Examples of standpat in a Sentence
the standpat chefs were having none of this low-calorie stuff that the food police were pushing
First Known Use of standpat
Synonymsarchconservative, brassbound, button-down (or buttoned-down), die-hard, hidebound, mossbacked, old-fashioned, old-line, old-school, orthodox, paleoconservative, reactionary, conservative, traditional, traditionalistic, ultraconservative, unprogressive
Antonymsbroad-minded, large-minded, liberal, nonconservative, nonconventional, nonorthodox, nontraditional, open-minded, progressive, unconventional, unorthodox
Related Wordsconventional, square; devoted, faithful, loyal, staunch (also stanch), steadfast, steady, true, true-blue; blimpish, neoconservative, Tory, ultraright, ultrarightist; dowdy, fogyish (or fogeyish), fuddy-duddy, ossified, set, stodgy; right, right-wing; antiliberal, antimodern, antiprogressive, antireform, antirevolutionary
Near Antonymsanticonventional, antiestablishment, antitraditional, extremist, radical, revolutionary; nonconformist; advanced, contemporary, modern; lefty, radical, ultraleft, ultraleftist, ultraprogressive, ultraradical
Recent Examples of stand pat from the Web
Or will the defense be able to stand pat in one of their biggest challenges of the season.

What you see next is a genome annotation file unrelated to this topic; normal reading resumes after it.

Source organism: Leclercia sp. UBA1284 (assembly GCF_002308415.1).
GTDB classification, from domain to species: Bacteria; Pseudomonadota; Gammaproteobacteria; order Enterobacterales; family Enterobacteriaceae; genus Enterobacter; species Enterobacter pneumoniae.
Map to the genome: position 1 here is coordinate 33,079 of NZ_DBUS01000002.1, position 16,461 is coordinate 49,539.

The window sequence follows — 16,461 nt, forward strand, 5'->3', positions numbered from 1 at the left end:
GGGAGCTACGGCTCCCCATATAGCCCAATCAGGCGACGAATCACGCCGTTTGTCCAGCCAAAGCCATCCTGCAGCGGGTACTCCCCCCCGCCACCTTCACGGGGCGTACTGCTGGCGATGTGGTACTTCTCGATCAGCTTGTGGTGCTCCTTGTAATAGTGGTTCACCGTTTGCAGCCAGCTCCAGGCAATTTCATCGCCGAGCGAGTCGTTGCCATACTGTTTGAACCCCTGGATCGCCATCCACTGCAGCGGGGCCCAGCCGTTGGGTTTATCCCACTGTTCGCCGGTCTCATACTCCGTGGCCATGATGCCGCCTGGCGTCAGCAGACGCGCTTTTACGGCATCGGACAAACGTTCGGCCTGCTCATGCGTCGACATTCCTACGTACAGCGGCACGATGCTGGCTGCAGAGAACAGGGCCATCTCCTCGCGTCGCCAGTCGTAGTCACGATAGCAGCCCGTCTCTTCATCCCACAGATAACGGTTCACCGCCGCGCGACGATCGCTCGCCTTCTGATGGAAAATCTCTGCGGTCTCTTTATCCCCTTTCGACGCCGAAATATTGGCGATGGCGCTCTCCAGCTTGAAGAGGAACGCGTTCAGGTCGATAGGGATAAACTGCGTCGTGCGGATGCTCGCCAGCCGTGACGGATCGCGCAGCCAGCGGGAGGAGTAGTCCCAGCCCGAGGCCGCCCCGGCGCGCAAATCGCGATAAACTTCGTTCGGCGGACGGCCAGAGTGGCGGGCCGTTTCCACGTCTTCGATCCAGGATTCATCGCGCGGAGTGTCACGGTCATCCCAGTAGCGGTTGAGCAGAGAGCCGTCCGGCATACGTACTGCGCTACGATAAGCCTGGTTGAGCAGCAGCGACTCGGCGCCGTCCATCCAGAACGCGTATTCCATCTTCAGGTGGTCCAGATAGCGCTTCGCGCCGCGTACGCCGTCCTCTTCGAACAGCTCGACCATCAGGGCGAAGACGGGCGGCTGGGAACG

The Dodgers were a comfortable 14 games up in the N.L. West at the end of July but did not stand pat, bolstering their relief by landing Cingrani from the Reds and Watson from the Pirates.
While the Bucks stood pat, numerous stars, including Paul George, Jimmy Butler, Carmelo Anthony and Paul Millsap, moved from their Eastern Conference squads to ones in the West.
Certainly not GM Jerry Reese, who chose to stand pat this offseason with the same offensive line that was a weakness last year.
These example sentences are selected automatically from various online news sources to reflect current usage of the word 'stand pat.' Views expressed in the examples do not represent the opinion of Merriam-Webster or its editors. Send us feedback.
Did You Know?
If you stand pat in draw poker you're betting on the cards in your hand being better than any you're likely to draw. It didn't take long for stand pat to move from the poker table, where it first appeared in the late 1800s, to the realm of politics; by the early 20th century, to stand pat was to oppose any change in U.S. tariff policy. The term continues to be used mainly in U.S. English, where it's applied to everything from a coach's decision not to change out players during a game to a homeowner's decision not to refinance. The nouns standpatter ("one who resists or opposes change") and standpattism ("resistance to change" or "reluctance to take positive action") are also used, although generally only in political contexts.
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